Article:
I am about 5 years away from a potential home purchase because my location may not be permanent, and even if it were, it is one of the most expensive housing markets. However, I worry that paying my loans off completely now might hurt me if I do need a mortgage in 5 or so years. Should I instead pay most of the balance off, and then pay the monthly rate for the next 5 or so years, just to maintain my credit mix?
– Chloe

Paying off your loans in full now will not hurt you when you apply for a mortgage, as long as you maintain the credit cards and the spending patterns you have now.

The key thing to remember is that as long as your credit report is in good shape, you can always seek out manual underwriting of your mortgage if you find that your credit score isn’t as high as you want it to be.

Credit scores are useful, but they’re not perfect. Banks know this, and many will do manual underwriting (where someone actually examines your credit report instead of just relying on a credit score).

Q8: Separating things after breakup
My boyfriend and I have been dating for three years. We were talking about marriage and we shared an apartment and we had split up many of the bills. We are even both listed on some accounts.

A week ago, we broke up and he moved out. I’m in a good place about the relationship, but I’m not sure what I should be doing with the financial stuff. What moves should I make?
– Rhonda

Your first step should be to figure out, as best as you can, which accounts have either both of you listed on the account or the wrong one of you listed on the account. Look at bank statements, your lease, your utility bills, your entertainment bills, your credit cards, and so on.

Once you have such a list, make sure each item is corrected in turn. This will likely involve contacting each business involved and following whatever procedure they have for such an account change.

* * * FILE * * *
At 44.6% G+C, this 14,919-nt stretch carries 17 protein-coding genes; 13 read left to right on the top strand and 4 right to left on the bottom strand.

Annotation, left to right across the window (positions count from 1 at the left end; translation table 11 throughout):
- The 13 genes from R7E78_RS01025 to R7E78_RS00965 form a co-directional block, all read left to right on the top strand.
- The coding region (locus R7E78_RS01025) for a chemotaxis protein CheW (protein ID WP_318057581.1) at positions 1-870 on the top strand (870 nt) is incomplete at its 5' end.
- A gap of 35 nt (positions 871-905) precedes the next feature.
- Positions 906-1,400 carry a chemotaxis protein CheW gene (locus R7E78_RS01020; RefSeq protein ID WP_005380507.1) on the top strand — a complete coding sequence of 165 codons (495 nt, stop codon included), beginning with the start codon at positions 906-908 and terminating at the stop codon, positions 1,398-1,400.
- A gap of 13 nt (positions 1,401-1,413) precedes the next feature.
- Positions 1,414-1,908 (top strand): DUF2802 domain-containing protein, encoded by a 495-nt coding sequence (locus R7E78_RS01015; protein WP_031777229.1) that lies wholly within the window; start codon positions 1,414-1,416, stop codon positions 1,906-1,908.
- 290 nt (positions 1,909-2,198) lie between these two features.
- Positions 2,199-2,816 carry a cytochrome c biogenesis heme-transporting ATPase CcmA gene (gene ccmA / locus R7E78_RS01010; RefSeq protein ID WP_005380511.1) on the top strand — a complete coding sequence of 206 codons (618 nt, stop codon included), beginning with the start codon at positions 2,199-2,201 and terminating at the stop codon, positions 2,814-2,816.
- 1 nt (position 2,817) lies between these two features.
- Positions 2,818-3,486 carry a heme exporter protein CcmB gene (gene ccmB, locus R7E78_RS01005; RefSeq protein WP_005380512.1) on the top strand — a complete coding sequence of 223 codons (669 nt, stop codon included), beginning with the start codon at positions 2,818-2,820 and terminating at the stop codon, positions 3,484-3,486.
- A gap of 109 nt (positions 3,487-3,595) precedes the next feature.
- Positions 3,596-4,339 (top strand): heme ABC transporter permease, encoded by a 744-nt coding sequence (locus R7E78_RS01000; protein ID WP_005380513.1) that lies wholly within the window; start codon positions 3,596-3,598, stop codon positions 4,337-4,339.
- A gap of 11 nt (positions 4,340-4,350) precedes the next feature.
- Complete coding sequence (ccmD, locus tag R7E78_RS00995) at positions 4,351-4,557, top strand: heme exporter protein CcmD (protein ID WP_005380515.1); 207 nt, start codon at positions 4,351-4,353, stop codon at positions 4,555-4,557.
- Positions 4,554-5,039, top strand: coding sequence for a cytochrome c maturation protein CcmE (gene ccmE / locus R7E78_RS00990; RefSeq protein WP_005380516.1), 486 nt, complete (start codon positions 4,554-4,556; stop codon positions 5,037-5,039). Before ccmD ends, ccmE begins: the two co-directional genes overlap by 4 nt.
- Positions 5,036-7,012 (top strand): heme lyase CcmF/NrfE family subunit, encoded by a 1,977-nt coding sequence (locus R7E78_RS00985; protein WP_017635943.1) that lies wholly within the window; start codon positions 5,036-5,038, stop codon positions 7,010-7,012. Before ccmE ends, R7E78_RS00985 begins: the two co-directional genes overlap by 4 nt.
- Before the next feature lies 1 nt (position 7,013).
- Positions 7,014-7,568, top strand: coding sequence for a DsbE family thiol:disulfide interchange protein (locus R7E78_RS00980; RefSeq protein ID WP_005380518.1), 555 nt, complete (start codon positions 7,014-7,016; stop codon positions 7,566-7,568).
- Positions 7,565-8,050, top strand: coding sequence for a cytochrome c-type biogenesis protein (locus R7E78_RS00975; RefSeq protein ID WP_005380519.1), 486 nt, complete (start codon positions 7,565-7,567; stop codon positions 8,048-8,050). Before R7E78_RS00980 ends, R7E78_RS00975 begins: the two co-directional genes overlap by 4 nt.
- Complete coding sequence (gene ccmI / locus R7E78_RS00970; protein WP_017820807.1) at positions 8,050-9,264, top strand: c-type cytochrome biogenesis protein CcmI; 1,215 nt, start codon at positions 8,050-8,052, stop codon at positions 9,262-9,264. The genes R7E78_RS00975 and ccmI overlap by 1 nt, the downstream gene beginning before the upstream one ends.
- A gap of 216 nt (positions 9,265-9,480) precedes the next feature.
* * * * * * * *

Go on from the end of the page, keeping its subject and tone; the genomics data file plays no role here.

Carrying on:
Once you’ve done this, you may want to encourage your ex to do the same with any remaining accounts. That should take care of it.

Q9: Converting cassettes to MP3
I just read the reader mailbag that ended with cassette recordings. You mentioned that the software you used was outdated now. Audacity is simple, powerful, and best of all FREE software that can record from a microphone input to a file. It requires an extra file to export to MP3, but I haven’t found a better piece of quick software for this purpose.

– Chris

This is really a great solution for people struggling with the challenge of converting old recordings to digital formats.

If you have an old cassette tape, eight track, or record that you want to convert to an mp3, all you need is a microphone and the free Audacity software. Attach the microphone to your computer, fire up Audacity, and start recording.

The output won’t be perfect, but if you give it a few tries, you can make some very good recordings.

Q10: Library sales
Do you think library sales are a good bargain? I’ve been to a few and I’ve never purchased anything because the books are always really old and nothing I’m interested in.

– George

They’re a great bargain if you find a book there that you want to read. The challenge is sifting through the stuff that you don’t have any interest in reading.

I usually go to library sales with a very open-minded attitude. I don’t go with a checklist of books I must find. Instead, I tend to wander and browse and see if anything strikes my fancy.

I like library sales because the proceeds directly help the library and because the book prices are very low. It feels like a double win to me.

Got any questions? Email them to me or leave them in the comments and I’ll attempt to answer them in a future mailbag (which, by way of full disclosure, may also get re-posted on other websites that pick up my blog). However, I do receive hundreds of questions per week, so I may not necessarily be able to answer yours.